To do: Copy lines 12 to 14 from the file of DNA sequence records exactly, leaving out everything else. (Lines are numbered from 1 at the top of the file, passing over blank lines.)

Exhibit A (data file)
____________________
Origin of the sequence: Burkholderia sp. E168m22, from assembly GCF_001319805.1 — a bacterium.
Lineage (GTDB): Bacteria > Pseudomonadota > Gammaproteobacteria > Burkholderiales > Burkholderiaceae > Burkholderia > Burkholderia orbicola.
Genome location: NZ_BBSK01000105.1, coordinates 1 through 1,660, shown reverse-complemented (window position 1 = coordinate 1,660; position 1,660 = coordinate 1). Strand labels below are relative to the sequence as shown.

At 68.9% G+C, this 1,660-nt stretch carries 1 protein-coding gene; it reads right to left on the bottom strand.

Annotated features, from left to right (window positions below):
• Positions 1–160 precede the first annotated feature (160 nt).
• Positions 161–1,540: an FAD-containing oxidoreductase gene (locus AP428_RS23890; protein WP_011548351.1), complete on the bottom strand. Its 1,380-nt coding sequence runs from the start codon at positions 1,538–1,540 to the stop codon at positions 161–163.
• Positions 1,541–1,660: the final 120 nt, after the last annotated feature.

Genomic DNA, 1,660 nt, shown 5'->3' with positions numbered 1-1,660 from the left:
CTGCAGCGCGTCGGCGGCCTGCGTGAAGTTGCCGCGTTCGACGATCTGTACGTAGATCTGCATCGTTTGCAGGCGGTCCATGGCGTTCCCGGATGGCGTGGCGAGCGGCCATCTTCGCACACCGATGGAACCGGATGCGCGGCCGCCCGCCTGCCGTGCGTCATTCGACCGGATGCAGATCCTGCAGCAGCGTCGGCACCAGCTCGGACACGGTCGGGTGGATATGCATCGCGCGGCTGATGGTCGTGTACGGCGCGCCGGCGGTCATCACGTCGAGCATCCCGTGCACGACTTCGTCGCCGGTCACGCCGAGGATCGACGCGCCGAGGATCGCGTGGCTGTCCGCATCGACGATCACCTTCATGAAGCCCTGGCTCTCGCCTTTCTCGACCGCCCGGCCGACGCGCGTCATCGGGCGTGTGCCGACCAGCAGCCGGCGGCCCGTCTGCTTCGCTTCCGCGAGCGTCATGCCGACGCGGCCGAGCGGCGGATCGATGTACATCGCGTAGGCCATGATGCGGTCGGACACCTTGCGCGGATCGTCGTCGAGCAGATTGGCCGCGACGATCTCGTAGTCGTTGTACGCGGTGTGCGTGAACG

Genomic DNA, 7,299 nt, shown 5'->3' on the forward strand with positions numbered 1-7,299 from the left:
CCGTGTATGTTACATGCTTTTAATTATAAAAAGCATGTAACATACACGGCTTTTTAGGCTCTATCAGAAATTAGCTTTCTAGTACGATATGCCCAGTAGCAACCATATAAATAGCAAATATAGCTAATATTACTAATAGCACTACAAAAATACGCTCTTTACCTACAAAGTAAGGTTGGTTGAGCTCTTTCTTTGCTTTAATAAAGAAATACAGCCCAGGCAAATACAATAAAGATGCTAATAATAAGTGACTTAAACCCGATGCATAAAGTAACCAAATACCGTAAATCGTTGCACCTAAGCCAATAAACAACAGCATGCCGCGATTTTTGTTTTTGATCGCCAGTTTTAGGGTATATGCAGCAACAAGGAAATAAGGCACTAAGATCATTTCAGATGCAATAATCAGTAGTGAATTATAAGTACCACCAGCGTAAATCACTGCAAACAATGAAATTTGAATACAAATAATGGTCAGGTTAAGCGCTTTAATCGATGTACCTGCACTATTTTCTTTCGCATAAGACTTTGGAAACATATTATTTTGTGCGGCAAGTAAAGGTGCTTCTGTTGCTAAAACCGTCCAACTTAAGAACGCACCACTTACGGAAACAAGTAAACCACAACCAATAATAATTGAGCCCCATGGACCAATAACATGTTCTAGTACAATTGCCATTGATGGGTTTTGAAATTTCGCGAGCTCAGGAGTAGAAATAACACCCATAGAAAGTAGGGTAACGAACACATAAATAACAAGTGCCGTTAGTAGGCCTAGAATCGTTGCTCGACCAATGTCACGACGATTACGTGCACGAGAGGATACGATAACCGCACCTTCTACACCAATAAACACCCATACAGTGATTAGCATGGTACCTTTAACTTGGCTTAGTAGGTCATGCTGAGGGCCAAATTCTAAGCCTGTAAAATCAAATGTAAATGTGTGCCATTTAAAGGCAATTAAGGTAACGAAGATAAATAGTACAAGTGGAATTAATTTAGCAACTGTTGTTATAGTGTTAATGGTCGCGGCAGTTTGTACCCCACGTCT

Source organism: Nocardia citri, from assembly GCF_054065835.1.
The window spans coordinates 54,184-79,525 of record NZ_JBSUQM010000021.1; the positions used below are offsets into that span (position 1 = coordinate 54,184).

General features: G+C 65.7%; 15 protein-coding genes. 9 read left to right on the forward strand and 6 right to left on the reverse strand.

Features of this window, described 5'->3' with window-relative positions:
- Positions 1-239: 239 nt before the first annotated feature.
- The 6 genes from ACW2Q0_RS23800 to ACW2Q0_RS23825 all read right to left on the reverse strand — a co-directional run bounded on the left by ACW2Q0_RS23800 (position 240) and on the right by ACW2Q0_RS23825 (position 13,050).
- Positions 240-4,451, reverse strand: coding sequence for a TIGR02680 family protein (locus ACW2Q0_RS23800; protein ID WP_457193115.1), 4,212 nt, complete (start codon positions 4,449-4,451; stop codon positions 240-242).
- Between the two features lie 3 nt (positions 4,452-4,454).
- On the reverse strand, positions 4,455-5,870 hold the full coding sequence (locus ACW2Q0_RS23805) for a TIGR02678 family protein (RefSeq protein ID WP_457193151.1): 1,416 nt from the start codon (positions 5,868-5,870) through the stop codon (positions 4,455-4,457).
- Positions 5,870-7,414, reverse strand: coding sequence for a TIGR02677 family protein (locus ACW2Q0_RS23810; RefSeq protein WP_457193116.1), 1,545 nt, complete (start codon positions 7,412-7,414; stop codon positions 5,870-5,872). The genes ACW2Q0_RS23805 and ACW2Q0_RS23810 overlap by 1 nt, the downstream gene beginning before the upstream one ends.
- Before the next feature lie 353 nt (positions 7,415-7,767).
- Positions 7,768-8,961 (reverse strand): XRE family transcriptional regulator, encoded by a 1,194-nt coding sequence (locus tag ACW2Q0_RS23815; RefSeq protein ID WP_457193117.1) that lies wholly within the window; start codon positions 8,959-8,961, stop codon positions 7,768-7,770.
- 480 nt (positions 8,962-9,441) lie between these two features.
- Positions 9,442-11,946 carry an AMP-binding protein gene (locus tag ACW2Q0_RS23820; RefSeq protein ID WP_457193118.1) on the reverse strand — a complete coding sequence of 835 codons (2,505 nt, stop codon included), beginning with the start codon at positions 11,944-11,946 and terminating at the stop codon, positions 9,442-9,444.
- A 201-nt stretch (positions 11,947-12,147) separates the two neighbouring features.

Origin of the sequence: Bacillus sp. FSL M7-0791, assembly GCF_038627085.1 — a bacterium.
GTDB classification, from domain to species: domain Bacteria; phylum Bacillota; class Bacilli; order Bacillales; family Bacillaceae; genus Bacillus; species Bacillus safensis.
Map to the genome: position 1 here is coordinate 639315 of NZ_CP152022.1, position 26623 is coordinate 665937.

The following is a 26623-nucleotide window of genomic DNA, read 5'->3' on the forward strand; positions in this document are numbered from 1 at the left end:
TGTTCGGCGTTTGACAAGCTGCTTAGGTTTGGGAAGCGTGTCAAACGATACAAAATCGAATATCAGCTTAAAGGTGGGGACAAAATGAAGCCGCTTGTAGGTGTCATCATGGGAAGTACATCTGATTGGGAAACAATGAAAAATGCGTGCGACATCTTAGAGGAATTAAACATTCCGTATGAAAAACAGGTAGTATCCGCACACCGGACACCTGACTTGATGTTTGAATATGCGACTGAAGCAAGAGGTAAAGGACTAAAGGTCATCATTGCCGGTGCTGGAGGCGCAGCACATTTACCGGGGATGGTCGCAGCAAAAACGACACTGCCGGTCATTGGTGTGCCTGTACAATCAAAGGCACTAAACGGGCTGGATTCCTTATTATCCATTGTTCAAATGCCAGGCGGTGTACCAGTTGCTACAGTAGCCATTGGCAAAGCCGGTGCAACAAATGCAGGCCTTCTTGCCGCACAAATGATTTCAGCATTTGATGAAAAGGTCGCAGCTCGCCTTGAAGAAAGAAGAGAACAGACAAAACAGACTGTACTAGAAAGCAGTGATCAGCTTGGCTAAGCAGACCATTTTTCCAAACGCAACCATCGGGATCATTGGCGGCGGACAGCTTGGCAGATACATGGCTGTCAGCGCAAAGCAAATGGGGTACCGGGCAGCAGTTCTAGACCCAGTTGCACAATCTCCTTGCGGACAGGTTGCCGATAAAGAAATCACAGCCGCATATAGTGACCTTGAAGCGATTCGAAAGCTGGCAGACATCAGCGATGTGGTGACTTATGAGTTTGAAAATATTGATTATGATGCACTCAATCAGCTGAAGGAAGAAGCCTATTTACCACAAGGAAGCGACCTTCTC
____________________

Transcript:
CCGTGTATGTTACATGCTTTTAATTATAAAAAGCATGTAACATACACGGCTTTTTAGGCTCTATCAGAAATTAGCTTTCTAGTACGATATGCCCAGTAGCAACCATATAAATAGCAAATATAGCTAATATTACTAATAGCACTACAAAAATACGCTCTTTACCTACAAAGTAAGGTTGGTTGAGCTCTTTCTTTGCTTTAATAAAGAAATACAGCCCAGGCAAATACAATAAAGATGCTAATAATAAGTGACTTAAACCCGATGCATAAAGTAACCAAATACCGTAAATCGTTGCACCTAAGCCAATAAACAACAGCATGCCGCGATTTTTGTTTTTGATCGCCAGTTTTAGGGTATATGCAGCAACAAGGAAATAAGGCACTAAGATCATTTCAGATGCAATAATCAGTAGTGAATTATAAGTACCACCAGCGTAAATCACTGCAAACAATGAAATTTGAATACAAATAATGGTCAGGTTAAGCGCTTTAATCGATGTACCTGCACTATTTTCTTTCGCATAAGACTTTGGAAACATATTATTTTGTGCGGCAAGTAAAGGTGCTTCTGTTGCTAAAACCGTCCAACTTAAGAACGCACCACTTACGGAAACAAGTAAACCACAACCAATAATAATTGAGCCCCATGGACCAATAACATGTTCTAGTACAATTGCCATTGATGGGTTTTGAAATTTCGCGAGCTCAGGAGTAGAAATAACACCCATAGAAAGTAGGGTAACGAACACATAAATAACAAGTGCCGTTAGTAGGCCTAGAATCGTTGCTCGACCAATGTCACGACGATTACGTGCACGAGAGGATACGATAACCGCACCTTCTACACCAATAAACACCCATACAGTGATTAGCATGGTACCTTTAACTTGGCTTAGTAGGTCATGCTGAGGGCCAAATTCTAAGCCTGTAAAATCAAATGTAAATGTGTGCCATTTAAAGGCAATTAAGGTAACGAAGATAAATAGTACAAGTGGAATTAATTTAGCAACTGTTGTTATAGTGTTAATGGTCGCGGCAGTTTGTACCCCACGTCT

Source organism: Nocardia citri, from assembly GCF_054065835.1.
The window spans coordinates 54,184-79,525 of record NZ_JBSUQM010000021.1; the positions used below are offsets into that span (position 1 = coordinate 54,184).